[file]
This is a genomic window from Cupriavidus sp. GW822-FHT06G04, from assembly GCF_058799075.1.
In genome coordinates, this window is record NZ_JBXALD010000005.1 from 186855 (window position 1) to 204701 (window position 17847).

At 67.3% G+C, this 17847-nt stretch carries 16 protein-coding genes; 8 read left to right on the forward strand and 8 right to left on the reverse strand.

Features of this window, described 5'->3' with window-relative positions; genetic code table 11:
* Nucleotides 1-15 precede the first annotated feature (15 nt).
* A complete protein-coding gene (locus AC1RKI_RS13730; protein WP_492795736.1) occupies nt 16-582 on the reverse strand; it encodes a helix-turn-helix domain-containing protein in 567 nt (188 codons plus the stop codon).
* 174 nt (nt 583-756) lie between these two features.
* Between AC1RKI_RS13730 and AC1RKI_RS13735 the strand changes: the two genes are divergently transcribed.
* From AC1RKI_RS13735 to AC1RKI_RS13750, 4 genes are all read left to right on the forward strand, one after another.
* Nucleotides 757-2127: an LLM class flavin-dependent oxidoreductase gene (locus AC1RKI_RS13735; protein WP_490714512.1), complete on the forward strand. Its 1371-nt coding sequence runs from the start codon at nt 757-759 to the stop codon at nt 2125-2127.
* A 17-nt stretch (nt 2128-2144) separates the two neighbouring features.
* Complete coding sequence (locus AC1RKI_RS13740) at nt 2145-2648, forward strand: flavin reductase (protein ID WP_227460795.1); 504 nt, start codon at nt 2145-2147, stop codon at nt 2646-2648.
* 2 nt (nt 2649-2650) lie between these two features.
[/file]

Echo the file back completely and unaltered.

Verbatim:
This is a genomic window from Cupriavidus sp. GW822-FHT06G04, from assembly GCF_058799075.1.
In genome coordinates, this window is record NZ_JBXALD010000005.1 from 186855 (window position 1) to 204701 (window position 17847).

At 67.3% G+C, this 17847-nt stretch carries 16 protein-coding genes; 8 read left to right on the forward strand and 8 right to left on the reverse strand.

Features of this window, described 5'->3' with window-relative positions; genetic code table 11:
* Nucleotides 1-15 precede the first annotated feature (15 nt).
* A complete protein-coding gene (locus AC1RKI_RS13730; protein WP_492795736.1) occupies nt 16-582 on the reverse strand; it encodes a helix-turn-helix domain-containing protein in 567 nt (188 codons plus the stop codon).
* 174 nt (nt 583-756) lie between these two features.
* Between AC1RKI_RS13730 and AC1RKI_RS13735 the strand changes: the two genes are divergently transcribed.
* From AC1RKI_RS13735 to AC1RKI_RS13750, 4 genes are all read left to right on the forward strand, one after another.
* Nucleotides 757-2127: an LLM class flavin-dependent oxidoreductase gene (locus AC1RKI_RS13735; protein WP_490714512.1), complete on the forward strand. Its 1371-nt coding sequence runs from the start codon at nt 757-759 to the stop codon at nt 2125-2127.
* A 17-nt stretch (nt 2128-2144) separates the two neighbouring features.
* Complete coding sequence (locus AC1RKI_RS13740) at nt 2145-2648, forward strand: flavin reductase (protein ID WP_227460795.1); 504 nt, start codon at nt 2145-2147, stop codon at nt 2646-2648.
* 2 nt (nt 2649-2650) lie between these two features.